Pogoplug, from a company called Cloud Engines, is the name of the external USB drive that makes all your files available on the Internet. But now, Cloud Engines is moving into the software space with a new personal cloud product that comes hardware-free. Like the previous service, Pogoplug will let you stream your photo, video and music libraries from any computer connected to the Internet. But in this case, the libraries are stored on your own computer, not an external drive.
There are no storage limits or long upload times, explains the company, differentiating its offering from similar cloud services, like Google Music or Amazon's Cloud Player. Both of those services require you to move your MP3s from your computer's drive to the companies' servers and they're only for music.
With Pogoplug, your computer is the server and more file types are supported.
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There are two levels of service with the new software. For free, you can download the client and stream your media to any other device, including iOS devices (iPad, iPhone and iPod Touch), on your same local network. To make your files available online, however, there's a $29 fee. This allows you to install the software on all your machines, too, which means you can make every single file you own available "in the cloud," whether they're stored on a Windows PC or on your Mac.
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The Web interface offers three new apps for accessing your files: an online jukebox for streaming music, a cinema app for videos or movies and a gallery app for viewing photos, already organized using their own metadata.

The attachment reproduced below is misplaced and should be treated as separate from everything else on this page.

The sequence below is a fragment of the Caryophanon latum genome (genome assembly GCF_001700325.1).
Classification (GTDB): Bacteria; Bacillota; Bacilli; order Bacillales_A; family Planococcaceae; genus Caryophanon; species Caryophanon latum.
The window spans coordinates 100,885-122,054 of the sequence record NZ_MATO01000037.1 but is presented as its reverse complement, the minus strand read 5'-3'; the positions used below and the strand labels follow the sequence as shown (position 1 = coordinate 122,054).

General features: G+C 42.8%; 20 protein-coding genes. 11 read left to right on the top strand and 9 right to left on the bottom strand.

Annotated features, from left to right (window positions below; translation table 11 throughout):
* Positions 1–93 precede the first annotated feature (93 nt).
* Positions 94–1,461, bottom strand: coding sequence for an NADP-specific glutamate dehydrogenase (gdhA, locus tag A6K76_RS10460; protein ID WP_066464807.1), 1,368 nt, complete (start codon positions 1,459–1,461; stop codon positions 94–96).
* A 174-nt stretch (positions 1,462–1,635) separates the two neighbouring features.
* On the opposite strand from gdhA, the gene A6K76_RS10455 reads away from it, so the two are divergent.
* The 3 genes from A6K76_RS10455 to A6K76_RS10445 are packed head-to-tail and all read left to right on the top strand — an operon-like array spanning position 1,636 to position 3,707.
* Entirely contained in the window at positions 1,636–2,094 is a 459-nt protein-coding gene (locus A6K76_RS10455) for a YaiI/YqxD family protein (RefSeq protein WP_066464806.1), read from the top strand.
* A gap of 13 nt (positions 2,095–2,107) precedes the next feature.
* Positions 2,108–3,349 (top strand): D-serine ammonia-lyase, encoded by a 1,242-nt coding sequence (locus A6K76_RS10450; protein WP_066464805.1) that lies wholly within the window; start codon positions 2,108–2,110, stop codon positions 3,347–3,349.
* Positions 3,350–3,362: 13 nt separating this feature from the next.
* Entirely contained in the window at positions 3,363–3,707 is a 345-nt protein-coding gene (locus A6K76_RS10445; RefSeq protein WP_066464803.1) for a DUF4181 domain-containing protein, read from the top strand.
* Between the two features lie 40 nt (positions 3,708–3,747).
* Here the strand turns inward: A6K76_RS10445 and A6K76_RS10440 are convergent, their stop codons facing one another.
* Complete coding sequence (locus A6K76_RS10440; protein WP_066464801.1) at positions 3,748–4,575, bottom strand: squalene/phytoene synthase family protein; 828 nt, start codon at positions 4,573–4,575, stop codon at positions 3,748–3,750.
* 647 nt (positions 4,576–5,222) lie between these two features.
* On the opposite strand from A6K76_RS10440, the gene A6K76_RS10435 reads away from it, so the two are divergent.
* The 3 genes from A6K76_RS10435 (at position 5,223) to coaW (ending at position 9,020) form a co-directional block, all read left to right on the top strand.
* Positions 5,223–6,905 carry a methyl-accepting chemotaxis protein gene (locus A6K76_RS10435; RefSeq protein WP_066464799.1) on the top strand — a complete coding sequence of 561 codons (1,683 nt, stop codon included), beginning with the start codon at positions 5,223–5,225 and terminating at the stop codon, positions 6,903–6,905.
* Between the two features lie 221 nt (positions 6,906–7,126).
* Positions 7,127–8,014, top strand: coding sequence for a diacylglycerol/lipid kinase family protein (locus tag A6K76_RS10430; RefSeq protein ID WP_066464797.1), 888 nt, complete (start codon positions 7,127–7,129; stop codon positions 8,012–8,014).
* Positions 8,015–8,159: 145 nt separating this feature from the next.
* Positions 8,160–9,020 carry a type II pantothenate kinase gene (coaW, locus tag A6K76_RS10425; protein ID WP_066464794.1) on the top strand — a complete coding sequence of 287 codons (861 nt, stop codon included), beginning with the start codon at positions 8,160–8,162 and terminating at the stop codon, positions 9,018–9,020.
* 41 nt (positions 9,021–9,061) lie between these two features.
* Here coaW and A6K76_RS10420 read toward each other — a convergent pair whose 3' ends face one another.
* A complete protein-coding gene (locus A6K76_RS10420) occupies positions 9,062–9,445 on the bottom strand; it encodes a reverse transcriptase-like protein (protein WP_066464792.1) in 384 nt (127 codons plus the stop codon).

While the idea of "cloud drive" isn't all that unique, the company is offering a unique spin on the concept - a cloud drive you own and control, instead of one run by a major corporation like Amazon, Google, Microsoft or Apple.
Of course, another big company had the same idea not too long ago - Opera Software, makers of the Web browser of the same name. With Opera Unite, the organization proclaimed it would "reinvent the Web" by turning any computer into both a client and server. The concept itself, as a standalone entity, didn't take off with users, and the technology is now baked into the Web browser instead. Opera may have just been a bit ahead of the time with the cloud streaming concept, or it could be that people don't want the hassle of managing their own cloud. (Did I leave my computer on? Is my home Wi-Fi down?) Still, for only $29, users with larger collections of media might find the small hassle worth price, as it's far cheaper than using a third-party cloud storage service.